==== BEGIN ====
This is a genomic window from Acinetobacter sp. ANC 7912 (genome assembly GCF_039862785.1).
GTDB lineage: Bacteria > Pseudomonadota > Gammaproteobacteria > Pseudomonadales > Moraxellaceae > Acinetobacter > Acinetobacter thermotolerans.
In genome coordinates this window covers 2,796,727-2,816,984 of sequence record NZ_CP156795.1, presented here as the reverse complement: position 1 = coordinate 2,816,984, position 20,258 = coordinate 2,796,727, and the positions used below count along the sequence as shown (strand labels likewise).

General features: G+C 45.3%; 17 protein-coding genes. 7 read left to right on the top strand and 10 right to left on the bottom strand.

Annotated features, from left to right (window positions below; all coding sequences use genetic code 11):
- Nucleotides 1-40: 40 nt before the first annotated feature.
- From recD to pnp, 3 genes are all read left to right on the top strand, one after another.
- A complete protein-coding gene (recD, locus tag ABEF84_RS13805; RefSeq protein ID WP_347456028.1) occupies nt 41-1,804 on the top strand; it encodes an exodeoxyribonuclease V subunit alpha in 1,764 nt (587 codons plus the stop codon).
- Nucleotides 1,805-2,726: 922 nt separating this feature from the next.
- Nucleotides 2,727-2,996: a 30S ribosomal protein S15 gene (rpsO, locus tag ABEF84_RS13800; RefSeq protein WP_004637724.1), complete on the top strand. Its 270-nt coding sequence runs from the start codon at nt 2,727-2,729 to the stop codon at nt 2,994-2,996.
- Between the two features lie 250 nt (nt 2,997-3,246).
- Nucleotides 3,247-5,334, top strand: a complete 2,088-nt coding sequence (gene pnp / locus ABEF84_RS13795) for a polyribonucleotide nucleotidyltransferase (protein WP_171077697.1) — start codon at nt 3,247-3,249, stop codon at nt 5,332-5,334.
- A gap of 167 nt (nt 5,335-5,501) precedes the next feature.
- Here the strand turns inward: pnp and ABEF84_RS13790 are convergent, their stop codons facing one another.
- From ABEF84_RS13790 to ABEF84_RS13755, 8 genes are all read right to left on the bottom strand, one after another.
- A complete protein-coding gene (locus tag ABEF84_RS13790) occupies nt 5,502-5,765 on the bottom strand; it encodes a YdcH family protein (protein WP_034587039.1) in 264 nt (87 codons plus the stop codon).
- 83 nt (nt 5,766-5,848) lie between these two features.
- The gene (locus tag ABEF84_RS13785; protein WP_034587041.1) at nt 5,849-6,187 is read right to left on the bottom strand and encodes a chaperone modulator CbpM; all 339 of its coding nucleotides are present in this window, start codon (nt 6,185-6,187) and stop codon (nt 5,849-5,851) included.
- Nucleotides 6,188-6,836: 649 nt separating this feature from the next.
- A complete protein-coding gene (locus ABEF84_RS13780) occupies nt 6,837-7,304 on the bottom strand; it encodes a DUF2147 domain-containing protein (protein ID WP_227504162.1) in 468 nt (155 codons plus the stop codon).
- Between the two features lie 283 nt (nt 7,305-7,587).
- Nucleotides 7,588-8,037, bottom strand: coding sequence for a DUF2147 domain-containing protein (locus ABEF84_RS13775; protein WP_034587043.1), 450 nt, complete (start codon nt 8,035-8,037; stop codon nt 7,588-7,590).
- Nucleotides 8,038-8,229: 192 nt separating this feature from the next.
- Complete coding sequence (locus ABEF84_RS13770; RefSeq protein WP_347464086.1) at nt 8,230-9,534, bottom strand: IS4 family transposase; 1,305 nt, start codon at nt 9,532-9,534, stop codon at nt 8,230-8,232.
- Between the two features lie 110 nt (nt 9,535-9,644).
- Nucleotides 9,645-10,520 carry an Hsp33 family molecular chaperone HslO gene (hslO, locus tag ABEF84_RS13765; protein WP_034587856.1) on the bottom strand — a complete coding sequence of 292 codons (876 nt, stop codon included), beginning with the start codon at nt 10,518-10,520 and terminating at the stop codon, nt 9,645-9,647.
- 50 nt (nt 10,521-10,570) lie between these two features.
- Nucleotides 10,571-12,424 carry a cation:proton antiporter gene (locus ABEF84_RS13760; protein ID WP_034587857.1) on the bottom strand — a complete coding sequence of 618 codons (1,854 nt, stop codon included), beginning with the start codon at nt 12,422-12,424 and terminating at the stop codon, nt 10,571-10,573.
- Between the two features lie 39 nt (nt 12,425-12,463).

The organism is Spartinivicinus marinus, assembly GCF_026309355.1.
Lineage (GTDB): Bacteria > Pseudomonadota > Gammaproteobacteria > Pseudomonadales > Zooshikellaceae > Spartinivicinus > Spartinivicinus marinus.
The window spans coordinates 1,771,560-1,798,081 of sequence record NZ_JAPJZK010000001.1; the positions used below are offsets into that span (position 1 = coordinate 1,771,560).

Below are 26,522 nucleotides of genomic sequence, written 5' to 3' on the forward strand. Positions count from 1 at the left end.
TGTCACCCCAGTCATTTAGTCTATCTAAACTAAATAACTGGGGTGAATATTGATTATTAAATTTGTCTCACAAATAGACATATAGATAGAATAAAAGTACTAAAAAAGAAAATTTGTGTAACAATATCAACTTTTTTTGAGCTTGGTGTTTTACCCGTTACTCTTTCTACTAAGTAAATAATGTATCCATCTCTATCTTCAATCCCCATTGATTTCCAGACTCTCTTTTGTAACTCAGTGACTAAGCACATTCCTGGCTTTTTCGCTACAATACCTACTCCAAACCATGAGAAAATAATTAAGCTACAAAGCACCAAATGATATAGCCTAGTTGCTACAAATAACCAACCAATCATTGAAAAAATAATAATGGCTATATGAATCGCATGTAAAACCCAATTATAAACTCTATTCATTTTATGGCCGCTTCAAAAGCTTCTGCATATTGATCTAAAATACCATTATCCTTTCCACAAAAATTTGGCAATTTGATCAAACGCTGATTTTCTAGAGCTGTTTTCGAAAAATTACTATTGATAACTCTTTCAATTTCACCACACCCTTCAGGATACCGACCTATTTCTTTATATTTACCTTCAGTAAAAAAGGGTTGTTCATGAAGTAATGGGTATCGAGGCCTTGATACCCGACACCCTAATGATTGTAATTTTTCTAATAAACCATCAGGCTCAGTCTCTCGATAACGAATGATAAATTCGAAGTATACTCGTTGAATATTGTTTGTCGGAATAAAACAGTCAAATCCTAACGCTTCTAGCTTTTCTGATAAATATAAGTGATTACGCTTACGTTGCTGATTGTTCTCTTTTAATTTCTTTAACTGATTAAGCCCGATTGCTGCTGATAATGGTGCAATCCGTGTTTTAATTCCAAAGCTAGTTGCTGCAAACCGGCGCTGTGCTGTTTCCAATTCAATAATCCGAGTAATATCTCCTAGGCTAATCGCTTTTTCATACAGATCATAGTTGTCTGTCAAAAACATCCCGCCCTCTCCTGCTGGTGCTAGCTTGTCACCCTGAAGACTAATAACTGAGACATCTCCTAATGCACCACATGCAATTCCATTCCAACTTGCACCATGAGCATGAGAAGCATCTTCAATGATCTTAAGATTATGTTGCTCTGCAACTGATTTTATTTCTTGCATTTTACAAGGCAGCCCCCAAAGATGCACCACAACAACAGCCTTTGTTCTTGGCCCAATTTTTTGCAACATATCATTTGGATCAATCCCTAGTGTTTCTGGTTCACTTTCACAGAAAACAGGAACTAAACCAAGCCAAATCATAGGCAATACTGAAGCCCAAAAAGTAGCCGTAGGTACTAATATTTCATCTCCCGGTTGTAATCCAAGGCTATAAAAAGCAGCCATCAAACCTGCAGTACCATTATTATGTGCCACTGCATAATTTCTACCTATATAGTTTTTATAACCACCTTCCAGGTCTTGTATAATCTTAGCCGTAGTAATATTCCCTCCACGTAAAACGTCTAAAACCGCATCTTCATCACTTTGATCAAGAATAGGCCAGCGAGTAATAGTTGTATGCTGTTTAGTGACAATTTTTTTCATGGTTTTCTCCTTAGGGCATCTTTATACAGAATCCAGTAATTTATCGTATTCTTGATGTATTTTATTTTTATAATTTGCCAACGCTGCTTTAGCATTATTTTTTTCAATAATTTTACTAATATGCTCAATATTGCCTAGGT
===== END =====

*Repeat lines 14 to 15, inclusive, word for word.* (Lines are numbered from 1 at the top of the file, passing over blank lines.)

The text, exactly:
- Here the strand turns inward: pnp and ABEF84_RS13790 are convergent, their stop codons facing one another.
- From ABEF84_RS13790 to ABEF84_RS13755, 8 genes are all read right to left on the bottom strand, one after another.